Linking sub-pore scale heterogeneity of biological and geochemical deposits with changes in permeability
Ghezzehei, T. A.
Advances in Water Resources, vol. 39, pp. 1-6 , 2012.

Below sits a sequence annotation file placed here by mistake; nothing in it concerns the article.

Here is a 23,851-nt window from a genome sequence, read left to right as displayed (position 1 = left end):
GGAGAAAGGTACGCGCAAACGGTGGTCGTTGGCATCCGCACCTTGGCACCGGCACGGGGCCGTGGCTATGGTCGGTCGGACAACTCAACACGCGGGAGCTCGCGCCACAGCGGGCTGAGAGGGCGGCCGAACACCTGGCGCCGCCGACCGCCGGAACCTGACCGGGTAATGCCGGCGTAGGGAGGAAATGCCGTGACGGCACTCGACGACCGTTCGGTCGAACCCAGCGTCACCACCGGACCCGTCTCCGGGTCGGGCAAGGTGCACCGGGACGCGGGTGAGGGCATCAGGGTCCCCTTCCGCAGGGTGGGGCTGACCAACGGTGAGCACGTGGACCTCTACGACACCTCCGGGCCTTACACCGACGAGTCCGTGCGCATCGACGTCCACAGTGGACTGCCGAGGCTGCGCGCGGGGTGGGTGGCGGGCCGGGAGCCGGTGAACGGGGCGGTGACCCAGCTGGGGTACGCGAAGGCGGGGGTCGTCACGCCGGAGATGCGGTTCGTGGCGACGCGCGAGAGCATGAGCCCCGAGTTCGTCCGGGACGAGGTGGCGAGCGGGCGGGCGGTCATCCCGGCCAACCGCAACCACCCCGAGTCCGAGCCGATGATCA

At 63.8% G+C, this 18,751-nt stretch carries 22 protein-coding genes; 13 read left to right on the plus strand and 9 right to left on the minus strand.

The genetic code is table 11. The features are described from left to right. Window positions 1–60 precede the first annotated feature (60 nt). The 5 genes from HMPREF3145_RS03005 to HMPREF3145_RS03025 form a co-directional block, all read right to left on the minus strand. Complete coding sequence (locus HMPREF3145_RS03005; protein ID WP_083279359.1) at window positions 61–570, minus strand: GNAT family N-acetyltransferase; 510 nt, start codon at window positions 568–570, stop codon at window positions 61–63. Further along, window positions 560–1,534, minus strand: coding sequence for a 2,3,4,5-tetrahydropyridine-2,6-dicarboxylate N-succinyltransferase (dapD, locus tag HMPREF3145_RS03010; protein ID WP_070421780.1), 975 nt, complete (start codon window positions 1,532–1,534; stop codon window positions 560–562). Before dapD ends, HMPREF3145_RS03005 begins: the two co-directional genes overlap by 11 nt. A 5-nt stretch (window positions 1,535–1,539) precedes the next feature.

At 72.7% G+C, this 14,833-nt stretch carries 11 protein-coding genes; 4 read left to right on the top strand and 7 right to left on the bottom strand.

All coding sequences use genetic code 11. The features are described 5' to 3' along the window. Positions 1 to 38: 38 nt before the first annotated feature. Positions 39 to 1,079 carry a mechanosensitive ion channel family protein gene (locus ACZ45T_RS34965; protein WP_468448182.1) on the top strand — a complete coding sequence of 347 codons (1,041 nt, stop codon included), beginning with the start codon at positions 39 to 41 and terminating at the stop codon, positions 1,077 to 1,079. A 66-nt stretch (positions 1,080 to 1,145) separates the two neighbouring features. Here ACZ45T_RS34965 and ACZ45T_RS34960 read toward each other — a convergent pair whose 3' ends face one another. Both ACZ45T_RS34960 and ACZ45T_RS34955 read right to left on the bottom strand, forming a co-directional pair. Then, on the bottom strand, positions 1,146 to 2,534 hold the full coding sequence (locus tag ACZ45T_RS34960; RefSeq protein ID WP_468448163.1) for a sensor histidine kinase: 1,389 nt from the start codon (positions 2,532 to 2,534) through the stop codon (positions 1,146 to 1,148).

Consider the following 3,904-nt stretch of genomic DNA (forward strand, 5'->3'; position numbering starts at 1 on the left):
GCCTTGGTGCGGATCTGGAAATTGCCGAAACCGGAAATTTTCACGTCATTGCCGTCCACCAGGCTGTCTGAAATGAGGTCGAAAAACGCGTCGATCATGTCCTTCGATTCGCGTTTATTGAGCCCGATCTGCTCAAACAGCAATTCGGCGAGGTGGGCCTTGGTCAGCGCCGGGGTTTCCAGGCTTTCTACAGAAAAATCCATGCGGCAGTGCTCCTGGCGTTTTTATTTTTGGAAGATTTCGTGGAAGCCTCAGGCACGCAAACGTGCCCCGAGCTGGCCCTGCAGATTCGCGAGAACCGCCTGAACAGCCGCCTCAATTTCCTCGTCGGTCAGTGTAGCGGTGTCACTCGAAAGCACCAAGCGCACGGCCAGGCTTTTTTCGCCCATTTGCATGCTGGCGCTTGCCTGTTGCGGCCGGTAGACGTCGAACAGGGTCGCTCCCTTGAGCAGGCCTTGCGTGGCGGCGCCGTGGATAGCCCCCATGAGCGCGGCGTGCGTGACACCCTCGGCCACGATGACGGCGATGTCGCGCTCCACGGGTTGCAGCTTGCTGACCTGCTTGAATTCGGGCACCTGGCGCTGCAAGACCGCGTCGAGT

Subsurface geochemical and biological transformations often influence fluid flow by altering the pore space morphology and related hydrologic properties such as porosity and permeability. In most coupled-processes models changes in porosity are inferred from geochemical and biological process models using mass-balance. The corresponding evolution of permeability is estimated using (semi-) empirical porosity–permeability functions such as the Kozeny–Carman equation or power-law functions. These equations typically do not account for the heterogeneous spatial distribution and morphological irregularities of the geochemical precipitates and biomass. As a result, predictions of permeability evolution are generally unsatisfactory. In this communication, we demonstrate the significance of pore-scale precipitate distribution on porosity–permeability relations using high resolution simulations of fluid flow through a single pore interspersed with crystals. Based on these simulations, we propose a modification to the Kozeny–Carman model that accounts for the shape of the deposits. Limited comparison with published experimental data suggests the plausibility of the proposed conceptual model.